Ask Lonely Planet: All that's eco is not green in Vietnam

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Beautiful Halong Bay in Vietnam - but beware the 'eco-cruises' on which crews toss rubbish into the water. Photo / Getty Images
Beautiful Halong Bay in Vietnam - but beware the 'eco-cruises' on which crews toss rubbish into the water. Photo / Getty Images

I have a daughter and her family residing in Hanoi. I visited them two years ago and thoroughly enjoyed my time there and spent some time in Sapa, Hoi An, Ha Long Bay and, of course, the streets and shops of Hanoi. I plan to return again this year. My daughter recommends I visit Luang Prabang in Laos but I would also like to visit some of the less touristy but interesting areas of Vietnam. Have you any suggestions? I am a retired veterinarian and have an interest in eco tourism and wildlife conservation. I am a back packer from the 1970s so do not mind "roughing" it bit if the destination is worth the effort.
-Chips Jones

Lonely Planet author Adam Karlin writes: Before I answer this question, I want to make a note on eco-tourism in Vietnam as this is becoming an important travel trend.

Eco-tourism in Vietnam is often promoted by companies who either by ignorance or outright unscrupulousness do not adhere to the ethics that would constitute viable eco-tourism projects.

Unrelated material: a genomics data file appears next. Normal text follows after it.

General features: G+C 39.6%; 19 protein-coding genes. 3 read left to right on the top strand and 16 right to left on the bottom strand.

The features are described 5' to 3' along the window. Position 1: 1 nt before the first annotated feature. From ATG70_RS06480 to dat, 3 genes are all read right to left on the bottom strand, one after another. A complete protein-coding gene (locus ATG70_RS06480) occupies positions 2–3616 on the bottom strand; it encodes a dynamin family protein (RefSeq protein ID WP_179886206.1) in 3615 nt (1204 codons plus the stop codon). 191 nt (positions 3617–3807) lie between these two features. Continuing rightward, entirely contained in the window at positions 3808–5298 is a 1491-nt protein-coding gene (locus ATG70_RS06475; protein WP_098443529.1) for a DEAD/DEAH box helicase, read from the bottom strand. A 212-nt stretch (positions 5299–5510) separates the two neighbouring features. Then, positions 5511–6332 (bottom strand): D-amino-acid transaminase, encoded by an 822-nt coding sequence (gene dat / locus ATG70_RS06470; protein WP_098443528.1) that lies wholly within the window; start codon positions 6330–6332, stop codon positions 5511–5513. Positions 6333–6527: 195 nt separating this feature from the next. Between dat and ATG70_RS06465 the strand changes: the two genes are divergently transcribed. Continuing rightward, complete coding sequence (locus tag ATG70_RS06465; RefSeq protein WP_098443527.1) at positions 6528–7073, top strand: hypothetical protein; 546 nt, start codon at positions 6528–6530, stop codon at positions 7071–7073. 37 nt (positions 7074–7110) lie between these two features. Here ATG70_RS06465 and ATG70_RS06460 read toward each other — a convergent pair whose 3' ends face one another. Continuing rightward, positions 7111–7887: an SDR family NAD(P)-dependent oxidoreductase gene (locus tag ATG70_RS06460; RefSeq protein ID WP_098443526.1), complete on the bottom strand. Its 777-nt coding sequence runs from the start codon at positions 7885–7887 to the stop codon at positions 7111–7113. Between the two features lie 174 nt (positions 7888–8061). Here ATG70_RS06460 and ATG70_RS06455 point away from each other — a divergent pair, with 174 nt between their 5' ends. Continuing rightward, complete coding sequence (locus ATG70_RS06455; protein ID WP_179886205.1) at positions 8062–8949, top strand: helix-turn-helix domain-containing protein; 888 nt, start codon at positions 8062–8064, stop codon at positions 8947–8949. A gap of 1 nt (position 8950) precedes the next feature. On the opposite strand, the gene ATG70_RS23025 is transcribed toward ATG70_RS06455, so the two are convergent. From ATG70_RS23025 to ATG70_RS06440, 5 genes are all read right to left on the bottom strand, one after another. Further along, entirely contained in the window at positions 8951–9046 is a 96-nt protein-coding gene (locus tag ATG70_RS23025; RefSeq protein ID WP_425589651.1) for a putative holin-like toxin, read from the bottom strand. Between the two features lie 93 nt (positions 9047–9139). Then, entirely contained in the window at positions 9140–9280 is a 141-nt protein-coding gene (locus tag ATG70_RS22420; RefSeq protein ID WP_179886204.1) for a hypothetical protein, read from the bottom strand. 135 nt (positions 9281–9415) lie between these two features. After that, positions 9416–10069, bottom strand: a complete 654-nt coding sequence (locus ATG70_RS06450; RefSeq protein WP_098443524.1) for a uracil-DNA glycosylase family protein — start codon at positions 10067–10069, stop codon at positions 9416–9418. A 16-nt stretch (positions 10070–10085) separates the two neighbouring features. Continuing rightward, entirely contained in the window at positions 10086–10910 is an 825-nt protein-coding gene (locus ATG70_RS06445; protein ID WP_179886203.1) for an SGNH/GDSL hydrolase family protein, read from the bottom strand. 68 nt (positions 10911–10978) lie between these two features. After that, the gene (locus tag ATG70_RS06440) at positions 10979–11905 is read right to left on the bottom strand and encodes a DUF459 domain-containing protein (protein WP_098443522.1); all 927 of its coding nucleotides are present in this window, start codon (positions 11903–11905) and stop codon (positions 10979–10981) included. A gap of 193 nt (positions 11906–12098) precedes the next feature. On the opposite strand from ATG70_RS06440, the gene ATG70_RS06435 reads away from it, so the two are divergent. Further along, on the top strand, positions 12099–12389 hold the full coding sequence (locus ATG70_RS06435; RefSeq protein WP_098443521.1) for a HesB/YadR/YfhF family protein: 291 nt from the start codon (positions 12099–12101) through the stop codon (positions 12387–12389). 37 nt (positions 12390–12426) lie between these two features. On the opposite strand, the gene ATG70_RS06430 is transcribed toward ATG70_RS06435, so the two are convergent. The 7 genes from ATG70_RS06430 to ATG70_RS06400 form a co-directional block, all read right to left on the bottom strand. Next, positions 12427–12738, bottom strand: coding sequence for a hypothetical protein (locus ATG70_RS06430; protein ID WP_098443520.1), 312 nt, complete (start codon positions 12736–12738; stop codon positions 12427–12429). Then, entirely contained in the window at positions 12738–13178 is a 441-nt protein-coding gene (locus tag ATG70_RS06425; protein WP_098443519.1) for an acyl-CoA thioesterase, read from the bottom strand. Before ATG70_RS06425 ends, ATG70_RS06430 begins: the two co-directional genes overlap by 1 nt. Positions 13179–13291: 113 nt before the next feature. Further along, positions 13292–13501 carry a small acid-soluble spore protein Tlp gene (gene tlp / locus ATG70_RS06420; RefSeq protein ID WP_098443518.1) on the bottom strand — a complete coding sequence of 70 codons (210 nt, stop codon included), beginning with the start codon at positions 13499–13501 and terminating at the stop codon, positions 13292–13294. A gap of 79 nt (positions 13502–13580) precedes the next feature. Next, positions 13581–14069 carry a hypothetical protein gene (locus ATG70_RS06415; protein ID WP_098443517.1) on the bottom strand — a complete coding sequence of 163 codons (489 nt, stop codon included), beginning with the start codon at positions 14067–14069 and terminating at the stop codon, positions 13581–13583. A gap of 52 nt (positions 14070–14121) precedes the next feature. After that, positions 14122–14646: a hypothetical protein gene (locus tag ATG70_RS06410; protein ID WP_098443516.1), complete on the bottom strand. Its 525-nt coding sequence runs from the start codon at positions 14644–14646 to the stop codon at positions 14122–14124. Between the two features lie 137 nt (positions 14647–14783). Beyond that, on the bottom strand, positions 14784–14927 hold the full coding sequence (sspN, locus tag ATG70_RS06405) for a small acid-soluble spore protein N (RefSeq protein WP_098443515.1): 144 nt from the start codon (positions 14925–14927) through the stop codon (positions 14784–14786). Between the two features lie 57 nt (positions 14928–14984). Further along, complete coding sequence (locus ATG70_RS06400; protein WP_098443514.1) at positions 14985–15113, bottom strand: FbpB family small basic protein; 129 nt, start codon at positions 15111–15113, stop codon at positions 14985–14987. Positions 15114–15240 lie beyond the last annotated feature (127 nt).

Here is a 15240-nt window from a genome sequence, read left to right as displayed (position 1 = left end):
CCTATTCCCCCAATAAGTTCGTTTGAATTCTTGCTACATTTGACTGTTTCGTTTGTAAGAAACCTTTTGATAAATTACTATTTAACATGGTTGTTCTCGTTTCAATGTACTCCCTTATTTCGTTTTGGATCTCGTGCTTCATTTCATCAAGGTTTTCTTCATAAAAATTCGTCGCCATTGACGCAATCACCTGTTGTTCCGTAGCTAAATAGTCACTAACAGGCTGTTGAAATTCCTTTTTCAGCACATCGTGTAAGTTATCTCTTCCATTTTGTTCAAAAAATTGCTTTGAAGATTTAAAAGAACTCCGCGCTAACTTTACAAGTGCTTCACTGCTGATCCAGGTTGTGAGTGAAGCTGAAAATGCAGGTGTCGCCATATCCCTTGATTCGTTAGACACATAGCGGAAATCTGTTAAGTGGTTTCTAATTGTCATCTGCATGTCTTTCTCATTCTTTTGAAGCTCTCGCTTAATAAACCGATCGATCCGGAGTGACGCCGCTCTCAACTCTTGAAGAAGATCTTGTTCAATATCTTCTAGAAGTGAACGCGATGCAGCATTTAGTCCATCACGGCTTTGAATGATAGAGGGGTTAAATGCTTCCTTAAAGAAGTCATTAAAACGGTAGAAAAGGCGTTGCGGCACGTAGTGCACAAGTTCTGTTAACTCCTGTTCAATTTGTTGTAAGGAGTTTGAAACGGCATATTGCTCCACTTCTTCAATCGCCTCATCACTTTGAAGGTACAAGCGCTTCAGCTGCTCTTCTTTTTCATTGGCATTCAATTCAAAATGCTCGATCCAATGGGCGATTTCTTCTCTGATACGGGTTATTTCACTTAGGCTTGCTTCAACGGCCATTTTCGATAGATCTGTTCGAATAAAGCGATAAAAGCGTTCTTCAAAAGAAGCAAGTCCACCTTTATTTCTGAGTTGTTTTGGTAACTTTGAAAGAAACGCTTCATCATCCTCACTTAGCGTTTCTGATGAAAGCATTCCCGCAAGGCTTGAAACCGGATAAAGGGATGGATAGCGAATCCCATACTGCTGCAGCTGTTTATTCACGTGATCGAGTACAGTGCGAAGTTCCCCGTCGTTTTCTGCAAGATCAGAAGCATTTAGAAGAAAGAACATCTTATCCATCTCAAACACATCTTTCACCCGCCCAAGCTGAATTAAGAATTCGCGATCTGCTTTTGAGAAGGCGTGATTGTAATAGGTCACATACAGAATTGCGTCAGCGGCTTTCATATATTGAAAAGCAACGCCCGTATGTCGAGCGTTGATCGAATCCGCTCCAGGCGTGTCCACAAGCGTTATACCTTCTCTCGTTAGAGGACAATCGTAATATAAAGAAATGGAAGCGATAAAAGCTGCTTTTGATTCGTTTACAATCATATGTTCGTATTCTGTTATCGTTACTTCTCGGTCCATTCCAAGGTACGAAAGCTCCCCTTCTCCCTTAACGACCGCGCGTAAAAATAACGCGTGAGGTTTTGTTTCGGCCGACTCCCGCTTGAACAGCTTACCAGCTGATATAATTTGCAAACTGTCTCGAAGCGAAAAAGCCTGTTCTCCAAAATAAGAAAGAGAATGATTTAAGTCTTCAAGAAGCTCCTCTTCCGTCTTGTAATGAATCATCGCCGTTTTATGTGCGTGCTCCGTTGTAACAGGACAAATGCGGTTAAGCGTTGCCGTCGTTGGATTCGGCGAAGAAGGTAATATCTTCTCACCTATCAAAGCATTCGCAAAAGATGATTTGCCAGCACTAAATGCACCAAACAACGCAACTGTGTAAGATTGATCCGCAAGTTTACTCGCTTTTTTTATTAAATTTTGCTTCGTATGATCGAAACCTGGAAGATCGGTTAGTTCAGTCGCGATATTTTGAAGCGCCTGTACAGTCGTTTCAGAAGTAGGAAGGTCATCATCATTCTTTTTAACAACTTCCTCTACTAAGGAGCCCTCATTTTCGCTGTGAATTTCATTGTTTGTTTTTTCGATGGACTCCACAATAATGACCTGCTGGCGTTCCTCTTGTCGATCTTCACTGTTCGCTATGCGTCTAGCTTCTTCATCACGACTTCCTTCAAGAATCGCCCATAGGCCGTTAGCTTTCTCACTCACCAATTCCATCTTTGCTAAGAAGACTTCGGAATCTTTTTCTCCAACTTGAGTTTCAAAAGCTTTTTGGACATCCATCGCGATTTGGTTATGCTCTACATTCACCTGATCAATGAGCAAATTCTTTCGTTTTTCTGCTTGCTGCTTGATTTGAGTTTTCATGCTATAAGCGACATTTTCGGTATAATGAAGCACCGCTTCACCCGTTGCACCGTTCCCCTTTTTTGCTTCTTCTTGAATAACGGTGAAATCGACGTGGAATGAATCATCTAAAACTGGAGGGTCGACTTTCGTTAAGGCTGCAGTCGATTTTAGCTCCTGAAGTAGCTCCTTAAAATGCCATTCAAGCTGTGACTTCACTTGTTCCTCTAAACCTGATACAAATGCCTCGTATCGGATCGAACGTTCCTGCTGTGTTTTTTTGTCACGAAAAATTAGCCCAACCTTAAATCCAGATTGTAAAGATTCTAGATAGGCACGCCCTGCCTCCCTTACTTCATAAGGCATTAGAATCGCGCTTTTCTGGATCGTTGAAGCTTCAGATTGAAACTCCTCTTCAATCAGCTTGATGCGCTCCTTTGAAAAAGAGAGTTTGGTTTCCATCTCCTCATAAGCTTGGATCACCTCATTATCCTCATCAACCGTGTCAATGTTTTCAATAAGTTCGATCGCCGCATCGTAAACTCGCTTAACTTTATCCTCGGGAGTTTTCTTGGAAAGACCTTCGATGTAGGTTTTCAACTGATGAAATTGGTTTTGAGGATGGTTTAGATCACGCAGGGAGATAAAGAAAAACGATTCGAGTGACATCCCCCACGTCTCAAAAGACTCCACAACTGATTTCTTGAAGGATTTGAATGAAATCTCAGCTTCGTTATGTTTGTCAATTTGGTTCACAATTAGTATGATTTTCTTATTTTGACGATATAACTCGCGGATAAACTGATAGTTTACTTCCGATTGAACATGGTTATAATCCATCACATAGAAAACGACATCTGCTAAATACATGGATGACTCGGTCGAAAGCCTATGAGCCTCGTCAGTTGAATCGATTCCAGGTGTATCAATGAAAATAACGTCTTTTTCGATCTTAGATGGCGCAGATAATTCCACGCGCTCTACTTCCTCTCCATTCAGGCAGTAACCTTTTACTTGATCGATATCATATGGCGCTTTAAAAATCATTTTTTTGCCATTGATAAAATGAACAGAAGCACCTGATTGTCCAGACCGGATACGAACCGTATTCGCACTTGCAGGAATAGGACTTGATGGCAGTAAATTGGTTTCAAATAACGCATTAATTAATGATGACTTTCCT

The potential for the abuse of the eco-tourism brand is high, so buyer beware. If you have a discerning eye, it's easy to see which sites or activities are environmentally damaging.

For example, on Halong Bay cruises the crews of boats are often nonchalant about tossing their rubbish into the water. That doesn't mean there aren't plenty of places you should check out, but be prepared for a bit of roughing it.

On the bright side, travel infrastructure is good in Vietnam and, with a bit of effort, you can reach many places under your own steam. I would suggest checking out the Vietnamese national parks system to start, particularly areas in north-central Vietnam, which are often passed up by tourists. The areas around Bach Ma and Phong Nha-Ke Bang National Park are beautiful examples of the South-East Asian jungle mountain scenery; Phong Nha-Ke Bang is especially rich in plant and animal biodiversity.

Further north, Tam Dao National Park constitutes a physically beautiful area situated amid mountains and river basins that also contains high reptile and insect biodiversity. Cat Ba Island, in Halong Bay, is relatively easily accessible, is a protected area and is something of a tropical paradise, but is subject to being over-touristed.

In the south, Phu Quoc island, the largest Vietnamese island in the Gulf of Thailand, has the same benefits and drawbacks of Cat Ba. In the central highlands, near Da Lat, Chu Yang Sin National park has some stunning scenery in an area that is often ignored by tourists.

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